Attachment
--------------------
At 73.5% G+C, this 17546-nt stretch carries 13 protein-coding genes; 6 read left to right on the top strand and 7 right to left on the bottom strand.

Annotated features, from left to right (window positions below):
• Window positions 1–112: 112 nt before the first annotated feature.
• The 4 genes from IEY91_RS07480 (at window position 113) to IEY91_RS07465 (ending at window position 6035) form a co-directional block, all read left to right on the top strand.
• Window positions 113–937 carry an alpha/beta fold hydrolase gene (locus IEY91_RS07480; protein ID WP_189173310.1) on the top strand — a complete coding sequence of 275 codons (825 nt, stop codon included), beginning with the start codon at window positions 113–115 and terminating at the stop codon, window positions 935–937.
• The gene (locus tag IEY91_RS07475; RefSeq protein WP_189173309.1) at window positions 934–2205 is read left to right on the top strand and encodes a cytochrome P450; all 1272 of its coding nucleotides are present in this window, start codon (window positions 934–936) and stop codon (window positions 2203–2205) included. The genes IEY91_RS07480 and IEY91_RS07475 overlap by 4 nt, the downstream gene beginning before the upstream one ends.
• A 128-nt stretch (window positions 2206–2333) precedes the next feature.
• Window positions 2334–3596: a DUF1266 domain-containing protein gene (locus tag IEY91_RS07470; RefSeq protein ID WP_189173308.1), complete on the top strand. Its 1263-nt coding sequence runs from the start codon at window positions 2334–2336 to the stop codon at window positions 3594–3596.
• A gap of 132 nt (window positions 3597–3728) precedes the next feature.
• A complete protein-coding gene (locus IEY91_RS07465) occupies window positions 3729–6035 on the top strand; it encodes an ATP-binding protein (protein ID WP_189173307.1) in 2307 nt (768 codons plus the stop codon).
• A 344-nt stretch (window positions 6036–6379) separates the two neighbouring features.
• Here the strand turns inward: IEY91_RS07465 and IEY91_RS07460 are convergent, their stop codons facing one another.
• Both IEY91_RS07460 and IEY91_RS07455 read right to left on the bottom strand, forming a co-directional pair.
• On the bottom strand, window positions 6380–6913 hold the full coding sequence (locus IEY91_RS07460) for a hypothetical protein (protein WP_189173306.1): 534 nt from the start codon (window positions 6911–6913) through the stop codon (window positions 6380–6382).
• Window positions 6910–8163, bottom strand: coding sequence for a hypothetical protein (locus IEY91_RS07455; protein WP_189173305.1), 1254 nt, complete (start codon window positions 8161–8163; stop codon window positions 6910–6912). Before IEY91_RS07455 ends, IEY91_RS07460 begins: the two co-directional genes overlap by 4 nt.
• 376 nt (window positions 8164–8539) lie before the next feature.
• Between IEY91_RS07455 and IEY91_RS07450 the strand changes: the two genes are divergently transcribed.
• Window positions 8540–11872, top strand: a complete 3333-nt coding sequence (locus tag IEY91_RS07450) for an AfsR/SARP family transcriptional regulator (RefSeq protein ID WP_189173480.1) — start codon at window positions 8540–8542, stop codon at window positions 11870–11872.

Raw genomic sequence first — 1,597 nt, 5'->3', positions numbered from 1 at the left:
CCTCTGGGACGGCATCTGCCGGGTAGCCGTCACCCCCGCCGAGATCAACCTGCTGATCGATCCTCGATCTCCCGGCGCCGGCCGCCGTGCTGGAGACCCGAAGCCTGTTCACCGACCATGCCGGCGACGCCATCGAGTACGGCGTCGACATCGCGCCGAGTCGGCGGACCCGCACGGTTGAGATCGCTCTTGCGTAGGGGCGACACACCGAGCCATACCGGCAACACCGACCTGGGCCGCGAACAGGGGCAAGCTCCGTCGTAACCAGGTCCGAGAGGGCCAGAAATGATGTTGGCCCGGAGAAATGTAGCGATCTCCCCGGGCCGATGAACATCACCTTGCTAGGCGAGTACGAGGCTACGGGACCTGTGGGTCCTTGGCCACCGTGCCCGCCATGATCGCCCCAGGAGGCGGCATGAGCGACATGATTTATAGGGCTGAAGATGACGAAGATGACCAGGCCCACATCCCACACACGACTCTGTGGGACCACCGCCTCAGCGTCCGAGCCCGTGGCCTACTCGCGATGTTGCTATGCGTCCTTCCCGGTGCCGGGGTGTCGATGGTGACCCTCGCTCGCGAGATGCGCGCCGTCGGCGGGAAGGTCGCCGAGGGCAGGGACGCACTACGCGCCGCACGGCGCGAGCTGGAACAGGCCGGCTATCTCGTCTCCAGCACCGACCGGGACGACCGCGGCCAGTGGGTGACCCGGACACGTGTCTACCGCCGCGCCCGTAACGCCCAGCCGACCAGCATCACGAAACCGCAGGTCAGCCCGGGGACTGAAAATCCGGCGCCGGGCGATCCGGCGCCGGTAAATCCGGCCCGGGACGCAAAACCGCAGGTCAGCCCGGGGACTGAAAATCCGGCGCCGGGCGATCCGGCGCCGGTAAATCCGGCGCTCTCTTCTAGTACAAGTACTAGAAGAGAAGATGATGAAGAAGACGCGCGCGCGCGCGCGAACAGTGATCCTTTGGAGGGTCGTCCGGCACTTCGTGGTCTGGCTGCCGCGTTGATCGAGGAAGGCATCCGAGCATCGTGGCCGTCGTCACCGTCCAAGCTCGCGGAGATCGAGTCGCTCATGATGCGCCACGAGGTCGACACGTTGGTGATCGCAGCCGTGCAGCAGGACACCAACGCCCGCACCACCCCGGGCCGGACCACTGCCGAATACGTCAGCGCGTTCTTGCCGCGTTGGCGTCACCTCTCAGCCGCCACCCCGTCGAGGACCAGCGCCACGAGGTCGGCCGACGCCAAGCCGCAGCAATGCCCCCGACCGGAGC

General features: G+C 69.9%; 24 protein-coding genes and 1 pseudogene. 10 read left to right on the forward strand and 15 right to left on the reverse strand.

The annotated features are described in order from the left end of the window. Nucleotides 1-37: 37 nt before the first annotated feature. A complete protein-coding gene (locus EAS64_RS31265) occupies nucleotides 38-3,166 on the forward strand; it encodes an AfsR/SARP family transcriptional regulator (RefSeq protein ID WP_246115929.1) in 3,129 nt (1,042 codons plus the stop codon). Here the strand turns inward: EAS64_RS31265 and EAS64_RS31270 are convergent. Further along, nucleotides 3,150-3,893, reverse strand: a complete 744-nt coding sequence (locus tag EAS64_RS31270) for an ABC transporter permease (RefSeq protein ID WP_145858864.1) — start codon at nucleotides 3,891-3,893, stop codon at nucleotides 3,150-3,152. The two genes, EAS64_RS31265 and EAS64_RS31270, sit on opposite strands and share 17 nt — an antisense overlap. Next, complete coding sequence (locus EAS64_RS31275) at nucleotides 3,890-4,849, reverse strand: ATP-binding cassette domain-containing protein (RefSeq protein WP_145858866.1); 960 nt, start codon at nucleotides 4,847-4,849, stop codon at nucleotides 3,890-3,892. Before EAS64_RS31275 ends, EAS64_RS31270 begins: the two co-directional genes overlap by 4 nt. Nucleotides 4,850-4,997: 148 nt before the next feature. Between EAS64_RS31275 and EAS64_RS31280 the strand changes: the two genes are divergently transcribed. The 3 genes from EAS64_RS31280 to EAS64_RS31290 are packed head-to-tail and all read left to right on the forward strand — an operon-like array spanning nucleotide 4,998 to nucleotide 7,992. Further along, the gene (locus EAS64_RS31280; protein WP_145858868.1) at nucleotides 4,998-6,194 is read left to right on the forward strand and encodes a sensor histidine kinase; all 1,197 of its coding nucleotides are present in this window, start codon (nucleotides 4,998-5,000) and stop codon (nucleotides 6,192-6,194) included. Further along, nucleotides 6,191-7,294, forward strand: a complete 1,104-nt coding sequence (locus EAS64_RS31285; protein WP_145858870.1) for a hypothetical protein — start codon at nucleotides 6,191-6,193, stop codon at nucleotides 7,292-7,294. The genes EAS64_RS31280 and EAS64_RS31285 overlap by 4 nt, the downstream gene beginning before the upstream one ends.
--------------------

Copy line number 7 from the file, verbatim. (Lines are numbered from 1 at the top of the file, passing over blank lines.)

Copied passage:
• A 128-nt stretch (window positions 2206–2333) precedes the next feature.